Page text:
- Wealth PMS (50L+)
In the last few weeks the index has moved a lot. From the highs of 6000+ on the Nifty in Jan, it is now below 5,500, a drop of more than 10%. But are we really seeing volatility?
The answer is, really: No.
We may have moved a little in three months, but let’s look at the daily percentage move (today’s close versus yesterday’s close). I’ll make an arbitrary statement that a day in which the index moves 2% is a Big Day.
Let’s look at the concentration of such moves since the Nifty’s inception:
On the top graph you can see that in nearly all years other than 2005, we have seen big daily moves on the market. 2009 saw the crazy 17% day on election results day, and 2008 had some serious down days, but even other years have seen huge moves of over 4%.
The lower graph shows the total number of "Big” days. Again, what’s evident is that the numbers are dropping – in 2010 and 2012, we saw the lowest count of just 14 such days. And in 2013, as we finish the first 1/4th of the year, we have seen ZERO such days.
This is not to say that the world is getting less volatile. Usually, periods of low volatility precede some huge market movements.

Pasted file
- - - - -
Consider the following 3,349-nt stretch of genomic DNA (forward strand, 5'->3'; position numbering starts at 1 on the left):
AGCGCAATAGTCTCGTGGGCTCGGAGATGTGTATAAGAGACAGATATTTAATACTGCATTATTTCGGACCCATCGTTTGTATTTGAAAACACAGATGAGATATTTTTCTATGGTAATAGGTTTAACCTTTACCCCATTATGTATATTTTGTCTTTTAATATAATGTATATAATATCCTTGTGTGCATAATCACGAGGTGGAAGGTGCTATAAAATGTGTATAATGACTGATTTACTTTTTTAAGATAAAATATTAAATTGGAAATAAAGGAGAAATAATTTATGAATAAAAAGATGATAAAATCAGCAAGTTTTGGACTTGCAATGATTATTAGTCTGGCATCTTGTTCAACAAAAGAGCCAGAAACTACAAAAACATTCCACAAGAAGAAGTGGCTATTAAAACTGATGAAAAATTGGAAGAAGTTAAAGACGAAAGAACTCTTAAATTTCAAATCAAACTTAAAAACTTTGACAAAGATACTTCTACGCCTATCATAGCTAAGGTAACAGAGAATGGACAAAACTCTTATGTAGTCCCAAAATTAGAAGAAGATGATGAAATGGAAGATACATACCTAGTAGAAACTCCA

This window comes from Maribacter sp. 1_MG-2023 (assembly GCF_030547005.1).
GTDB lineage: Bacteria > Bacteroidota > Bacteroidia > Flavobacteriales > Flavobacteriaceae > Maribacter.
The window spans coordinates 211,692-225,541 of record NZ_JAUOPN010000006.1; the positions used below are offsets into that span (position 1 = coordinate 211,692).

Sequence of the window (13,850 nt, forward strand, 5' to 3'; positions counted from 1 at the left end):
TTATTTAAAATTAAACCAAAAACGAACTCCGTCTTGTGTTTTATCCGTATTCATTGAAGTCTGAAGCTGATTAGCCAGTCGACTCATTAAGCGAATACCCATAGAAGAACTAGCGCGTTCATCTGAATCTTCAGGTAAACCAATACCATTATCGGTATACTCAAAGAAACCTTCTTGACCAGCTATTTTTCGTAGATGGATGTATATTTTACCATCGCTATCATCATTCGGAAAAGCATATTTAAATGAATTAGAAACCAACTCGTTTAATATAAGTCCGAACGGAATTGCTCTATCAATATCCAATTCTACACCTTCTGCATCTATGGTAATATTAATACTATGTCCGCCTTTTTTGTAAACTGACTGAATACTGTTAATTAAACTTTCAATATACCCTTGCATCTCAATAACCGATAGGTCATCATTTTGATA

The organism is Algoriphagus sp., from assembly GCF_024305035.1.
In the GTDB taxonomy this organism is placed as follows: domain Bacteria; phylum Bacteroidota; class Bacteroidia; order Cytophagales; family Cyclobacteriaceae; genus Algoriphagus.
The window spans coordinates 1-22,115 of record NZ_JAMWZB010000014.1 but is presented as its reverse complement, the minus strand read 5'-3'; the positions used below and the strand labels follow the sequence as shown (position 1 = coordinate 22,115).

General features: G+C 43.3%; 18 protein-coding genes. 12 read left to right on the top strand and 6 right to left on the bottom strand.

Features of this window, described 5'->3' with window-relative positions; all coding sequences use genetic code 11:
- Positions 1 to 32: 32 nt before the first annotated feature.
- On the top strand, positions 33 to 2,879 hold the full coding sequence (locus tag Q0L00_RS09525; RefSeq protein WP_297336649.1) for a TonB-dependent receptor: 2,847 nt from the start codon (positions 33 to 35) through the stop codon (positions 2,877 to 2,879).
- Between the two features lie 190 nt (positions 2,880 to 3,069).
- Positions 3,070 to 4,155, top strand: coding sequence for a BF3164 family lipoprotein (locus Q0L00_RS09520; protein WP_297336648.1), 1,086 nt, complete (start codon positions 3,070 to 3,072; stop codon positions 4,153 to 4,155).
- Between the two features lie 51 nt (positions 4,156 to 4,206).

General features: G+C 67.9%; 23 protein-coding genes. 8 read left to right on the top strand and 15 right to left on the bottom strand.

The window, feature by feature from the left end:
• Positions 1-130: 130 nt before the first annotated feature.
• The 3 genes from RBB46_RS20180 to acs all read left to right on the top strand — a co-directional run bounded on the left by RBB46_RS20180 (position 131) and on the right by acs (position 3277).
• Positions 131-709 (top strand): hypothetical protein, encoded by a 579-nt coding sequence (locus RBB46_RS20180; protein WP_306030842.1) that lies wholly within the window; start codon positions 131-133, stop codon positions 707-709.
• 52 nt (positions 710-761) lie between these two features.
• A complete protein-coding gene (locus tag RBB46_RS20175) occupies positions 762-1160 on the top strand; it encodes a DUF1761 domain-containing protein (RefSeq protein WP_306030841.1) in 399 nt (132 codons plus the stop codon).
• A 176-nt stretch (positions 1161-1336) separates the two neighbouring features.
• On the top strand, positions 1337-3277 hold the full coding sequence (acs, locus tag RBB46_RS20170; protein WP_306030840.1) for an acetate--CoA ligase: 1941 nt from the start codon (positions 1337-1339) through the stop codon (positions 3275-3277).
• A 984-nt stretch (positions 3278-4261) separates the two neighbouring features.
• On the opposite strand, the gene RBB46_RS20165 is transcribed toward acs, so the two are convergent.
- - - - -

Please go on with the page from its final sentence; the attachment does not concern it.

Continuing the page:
Many traders have taken the recent periods of low volatility and low volume to believe that they could easily make money by trading straddles or strangles (option strategies that bet on the index not moving by more than a certain amount). This can again be temporary: look at the number of days in a year that the Nifty was more than 10% from a month back:
The recently period is an obvious anomaly. What has changed? Volumes are very low, and I have even asked if India has lost interest in stocks. But that’s not really it – the volatility of individual stocks remains high. It could be because trading in options has become a primary driver of the market, and therefore option players regulate large moves to ensure sellers don’t lose too much. Again, that doesn’t make enough sense because options have always been big in western markets, and they haven’t also seen large volatility in 2008.
The answer, perhaps, is that this is a lull for stocks, and we are likely to see dramatic changes in volatility in the coming years. The “zeroes” in 2013 in the above charts strike me as particularly dangerous: We are likely to see a lot more volatility later this year, and probably in all coming years.